Lack of herring for bait hurting Maine lobster fishing
The Maine Department of Marine Resources is loosening fishing restrictions on Atlantic herring in an attempt to address a shortage of the baitfish most commonly used for catching lobster.
New rules put in place by the U.S. state for this year’s fishing season have increased the percentage of Atlantic herring caught inshore, threatening to exhaust the inshore quota during prime lobster season, according to an article in the Portland Press Herald. Fishermen have caught about 25 percent of the 19,400 metric tons (MT) of herring they are allowed to catch inshore during the summer, while at this time last year, fishermen had only caught about 20 percent of the summer quota, the article said. At the same time, fishermen on the Georges Bank had only caught 8,300 MT of herring, less than the approximately 19,000 MT they had landed at the same time last year.
“We were still running through the inshore quota too fast, so we tried some other things, but now industry is telling us there’s not enough bait. It’s a balancing act,” Maine Department of Marine Resource Deputy Commissioner Meredith Mendelson told the newspaper.
The department’s new rules allow for more fishing days but a weekly landing limit of 600,000 pounds of herring per boat. However, the new rules are subject to revision if fishermen are found to be overestimating their catches, Marine Resources Commissioner Patrick Keliher told fishermen, according to the Press Herald.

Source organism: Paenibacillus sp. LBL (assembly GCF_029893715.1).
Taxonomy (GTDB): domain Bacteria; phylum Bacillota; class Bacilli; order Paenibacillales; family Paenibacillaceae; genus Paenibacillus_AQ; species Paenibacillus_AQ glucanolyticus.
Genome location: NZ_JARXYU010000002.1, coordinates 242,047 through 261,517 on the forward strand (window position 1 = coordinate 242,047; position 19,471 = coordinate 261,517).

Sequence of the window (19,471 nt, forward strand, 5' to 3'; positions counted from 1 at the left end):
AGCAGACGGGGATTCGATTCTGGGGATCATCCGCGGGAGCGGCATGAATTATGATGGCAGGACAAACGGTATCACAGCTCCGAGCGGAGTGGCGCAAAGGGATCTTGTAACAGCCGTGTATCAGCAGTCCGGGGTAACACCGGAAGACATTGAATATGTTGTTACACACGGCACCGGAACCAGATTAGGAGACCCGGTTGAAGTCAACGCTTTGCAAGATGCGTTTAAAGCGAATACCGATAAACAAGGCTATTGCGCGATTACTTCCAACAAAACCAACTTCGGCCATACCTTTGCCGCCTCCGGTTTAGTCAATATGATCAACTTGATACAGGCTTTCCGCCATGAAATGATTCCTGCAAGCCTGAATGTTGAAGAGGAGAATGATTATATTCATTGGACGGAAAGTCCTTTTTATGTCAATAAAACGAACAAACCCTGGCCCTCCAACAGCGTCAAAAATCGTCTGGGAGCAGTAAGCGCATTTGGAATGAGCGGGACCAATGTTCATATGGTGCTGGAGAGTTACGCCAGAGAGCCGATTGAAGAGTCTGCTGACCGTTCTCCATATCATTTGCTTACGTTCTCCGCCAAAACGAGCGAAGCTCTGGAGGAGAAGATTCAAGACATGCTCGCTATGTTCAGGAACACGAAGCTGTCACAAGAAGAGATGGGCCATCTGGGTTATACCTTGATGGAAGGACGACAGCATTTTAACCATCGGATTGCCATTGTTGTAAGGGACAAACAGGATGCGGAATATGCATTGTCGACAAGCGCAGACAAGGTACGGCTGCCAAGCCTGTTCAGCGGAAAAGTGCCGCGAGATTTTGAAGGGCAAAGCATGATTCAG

Meanwhile, bait prices are skyrocketing just as the prime lobster season gets underway, Patrice McCarron, the executive director of the Maine Lobstermen’s Association, told the Press Herald.
“Lobstermen understand their business is dependent on bait supply. It’s very frustrating to see the prices go up, but they need bait. Our primary goal is to have a steady supply of bait over a course of the season. We understand the supply has to be tight now, but we’re OK with that as long as it gets us across the season, that we have fresh herring through October,” McCarron said. “We don’t want to tell the herring industry how to fish. It is up to them. They know what works. What we want is predictability, in prices if we can, but in accessibility most of all.”